Published On: Thu, Sep 15th, 2022

Mexican Independence Day

Share This
Tags

On September 16, Mexicans around the globe celebrate the anniversary of the country’s independence from Spain. The day is marked by a national holiday in Mexico, a reenactment of a historic moment from the revolution’s leader, and an array of performances from fireworks to dance routines.

Often confused with Cinco de Mayo by people living in the United States, Mexico’s independence day actually marks the moment in 1810 when Miguel Hidalgo y Costilla, a Catholic priest known as Father Hidalgo, made the first cry for independence. After a moving speech in the Mexican town of Dolores, Hidalgo took up the banner of the Virgin of Guadalupe, a Roman Catholic image of the Virgin Mary as she appears to Juan Diego, an indigenous Mexican believer who was later sainted by the church.

“Independence commemorates the beginning [of the struggle],” says Elena Albarrán, associate professor of history and global and intercultural studies at Miami University in Ohio. “In this case, you celebrate the moment of insurgency, the possibility, and the hope.”


A decade-long struggle

As Hidalgo took up the banner of Guadalupe, the patron saint of Mexico, many people were inspired to follow him. Albarrán says they amassed a large, unruly, hodgepodge army that included women, children, grandparents, and livestock. Untrained and difficult to control, it was eventually defeated, with many of its members going back home to harvest their fields.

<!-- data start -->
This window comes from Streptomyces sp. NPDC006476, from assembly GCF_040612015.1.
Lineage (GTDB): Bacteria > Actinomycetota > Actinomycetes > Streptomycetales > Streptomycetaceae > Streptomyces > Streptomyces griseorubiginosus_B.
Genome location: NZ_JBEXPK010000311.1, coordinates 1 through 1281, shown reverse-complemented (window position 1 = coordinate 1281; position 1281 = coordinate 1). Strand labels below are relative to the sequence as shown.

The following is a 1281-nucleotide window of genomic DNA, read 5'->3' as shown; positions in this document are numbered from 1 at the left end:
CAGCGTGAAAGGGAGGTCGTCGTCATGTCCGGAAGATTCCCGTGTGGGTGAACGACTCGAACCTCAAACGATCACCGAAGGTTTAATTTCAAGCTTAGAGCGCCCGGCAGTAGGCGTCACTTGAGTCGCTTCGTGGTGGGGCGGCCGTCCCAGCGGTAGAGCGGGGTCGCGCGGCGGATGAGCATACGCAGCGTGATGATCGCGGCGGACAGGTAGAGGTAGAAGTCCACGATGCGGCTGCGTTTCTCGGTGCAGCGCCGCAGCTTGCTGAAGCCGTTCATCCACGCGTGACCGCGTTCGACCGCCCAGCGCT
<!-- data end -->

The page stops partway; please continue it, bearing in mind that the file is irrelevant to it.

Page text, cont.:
Hidalgo was defrocked as a priest by the Spanish Inquisition, says William Beezley, professor of history at the University of Arizona. He was later beheaded by the civil government as punishment for revolting, and his head was displayed in Guanajuato, where he and his army were charged with causing a massacre.

Another priest, José María Morelos, took up the mantle of revolution, sending home anyone from the first army without a weapon and horse. Beezley says this tighter version of the army was more effective, but Morelos was also eventually taken before the Inquisition and beheaded—and the struggle for independence sunk into a period of chaos as Mexico continued to fight a weakening Spanish rule.

CLICK HERE FOR THE FULL ARTICLE ON NATIONAL GEOGRAPHIC

San Miguel Times
Newsroom

Comments

comments

Leave a comment

XHTML: You can use these html tags: <a href="" title=""> <abbr title=""> <acronym title=""> <b> <blockquote cite=""> <cite> <code> <del datetime=""> <em> <i> <q cite=""> <s> <strike> <strong>